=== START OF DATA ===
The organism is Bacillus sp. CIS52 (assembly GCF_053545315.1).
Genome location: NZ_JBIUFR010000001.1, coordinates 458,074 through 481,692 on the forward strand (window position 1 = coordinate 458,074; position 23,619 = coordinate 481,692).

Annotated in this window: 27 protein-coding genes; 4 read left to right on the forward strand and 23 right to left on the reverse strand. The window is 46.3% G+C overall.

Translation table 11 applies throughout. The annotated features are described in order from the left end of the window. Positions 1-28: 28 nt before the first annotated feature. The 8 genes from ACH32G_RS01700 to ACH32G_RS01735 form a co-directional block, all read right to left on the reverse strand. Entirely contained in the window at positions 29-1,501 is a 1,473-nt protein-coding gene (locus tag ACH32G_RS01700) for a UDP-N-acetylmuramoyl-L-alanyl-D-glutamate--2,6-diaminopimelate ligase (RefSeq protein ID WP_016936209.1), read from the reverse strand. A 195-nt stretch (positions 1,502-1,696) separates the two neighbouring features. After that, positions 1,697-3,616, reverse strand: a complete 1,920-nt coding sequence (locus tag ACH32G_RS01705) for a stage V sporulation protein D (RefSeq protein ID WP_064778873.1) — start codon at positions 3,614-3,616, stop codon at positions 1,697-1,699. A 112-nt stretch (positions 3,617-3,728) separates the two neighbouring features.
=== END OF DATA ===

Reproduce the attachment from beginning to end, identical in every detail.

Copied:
The organism is Bacillus sp. CIS52 (assembly GCF_053545315.1).
Genome location: NZ_JBIUFR010000001.1, coordinates 458,074 through 481,692 on the forward strand (window position 1 = coordinate 458,074; position 23,619 = coordinate 481,692).

Annotated in this window: 27 protein-coding genes; 4 read left to right on the forward strand and 23 right to left on the reverse strand. The window is 46.3% G+C overall.

Translation table 11 applies throughout. The annotated features are described in order from the left end of the window. Positions 1-28: 28 nt before the first annotated feature. The 8 genes from ACH32G_RS01700 to ACH32G_RS01735 form a co-directional block, all read right to left on the reverse strand. Entirely contained in the window at positions 29-1,501 is a 1,473-nt protein-coding gene (locus tag ACH32G_RS01700) for a UDP-N-acetylmuramoyl-L-alanyl-D-glutamate--2,6-diaminopimelate ligase (RefSeq protein ID WP_016936209.1), read from the reverse strand. A 195-nt stretch (positions 1,502-1,696) separates the two neighbouring features. After that, positions 1,697-3,616, reverse strand: a complete 1,920-nt coding sequence (locus tag ACH32G_RS01705) for a stage V sporulation protein D (RefSeq protein ID WP_064778873.1) — start codon at positions 3,614-3,616, stop codon at positions 1,697-1,699. A 112-nt stretch (positions 3,617-3,728) separates the two neighbouring features.